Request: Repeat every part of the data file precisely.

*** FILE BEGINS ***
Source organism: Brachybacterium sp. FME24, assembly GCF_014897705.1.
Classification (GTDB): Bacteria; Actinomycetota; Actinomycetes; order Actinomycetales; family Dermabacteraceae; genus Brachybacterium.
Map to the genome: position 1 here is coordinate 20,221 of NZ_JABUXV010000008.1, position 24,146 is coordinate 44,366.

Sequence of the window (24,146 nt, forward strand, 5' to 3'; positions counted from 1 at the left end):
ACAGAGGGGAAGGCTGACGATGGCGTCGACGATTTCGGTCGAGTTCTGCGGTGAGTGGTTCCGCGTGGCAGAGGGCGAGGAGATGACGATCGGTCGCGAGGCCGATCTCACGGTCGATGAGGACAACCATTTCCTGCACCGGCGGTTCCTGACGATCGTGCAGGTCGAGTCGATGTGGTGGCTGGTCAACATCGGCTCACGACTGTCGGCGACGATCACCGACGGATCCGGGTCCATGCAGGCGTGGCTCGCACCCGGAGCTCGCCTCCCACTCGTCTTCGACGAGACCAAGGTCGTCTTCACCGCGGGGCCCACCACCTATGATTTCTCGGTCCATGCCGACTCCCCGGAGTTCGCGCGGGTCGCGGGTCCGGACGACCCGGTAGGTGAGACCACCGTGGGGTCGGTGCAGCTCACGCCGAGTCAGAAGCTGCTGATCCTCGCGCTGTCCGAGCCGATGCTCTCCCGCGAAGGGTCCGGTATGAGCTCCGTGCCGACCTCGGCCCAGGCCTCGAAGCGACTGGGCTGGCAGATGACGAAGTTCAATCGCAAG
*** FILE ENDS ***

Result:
Source organism: Brachybacterium sp. FME24, assembly GCF_014897705.1.
Classification (GTDB): Bacteria; Actinomycetota; Actinomycetes; order Actinomycetales; family Dermabacteraceae; genus Brachybacterium.
Map to the genome: position 1 here is coordinate 20,221 of NZ_JABUXV010000008.1, position 24,146 is coordinate 44,366.

Sequence of the window (24,146 nt, forward strand, 5' to 3'; positions counted from 1 at the left end):
ACAGAGGGGAAGGCTGACGATGGCGTCGACGATTTCGGTCGAGTTCTGCGGTGAGTGGTTCCGCGTGGCAGAGGGCGAGGAGATGACGATCGGTCGCGAGGCCGATCTCACGGTCGATGAGGACAACCATTTCCTGCACCGGCGGTTCCTGACGATCGTGCAGGTCGAGTCGATGTGGTGGCTGGTCAACATCGGCTCACGACTGTCGGCGACGATCACCGACGGATCCGGGTCCATGCAGGCGTGGCTCGCACCCGGAGCTCGCCTCCCACTCGTCTTCGACGAGACCAAGGTCGTCTTCACCGCGGGGCCCACCACCTATGATTTCTCGGTCCATGCCGACTCCCCGGAGTTCGCGCGGGTCGCGGGTCCGGACGACCCGGTAGGTGAGACCACCGTGGGGTCGGTGCAGCTCACGCCGAGTCAGAAGCTGCTGATCCTCGCGCTGTCCGAGCCGATGCTCTCCCGCGAAGGGTCCGGTATGAGCTCCGTGCCGACCTCGGCCCAGGCCTCGAAGCGACTGGGCTGGCAGATGACGAAGTTCAATCGCAAG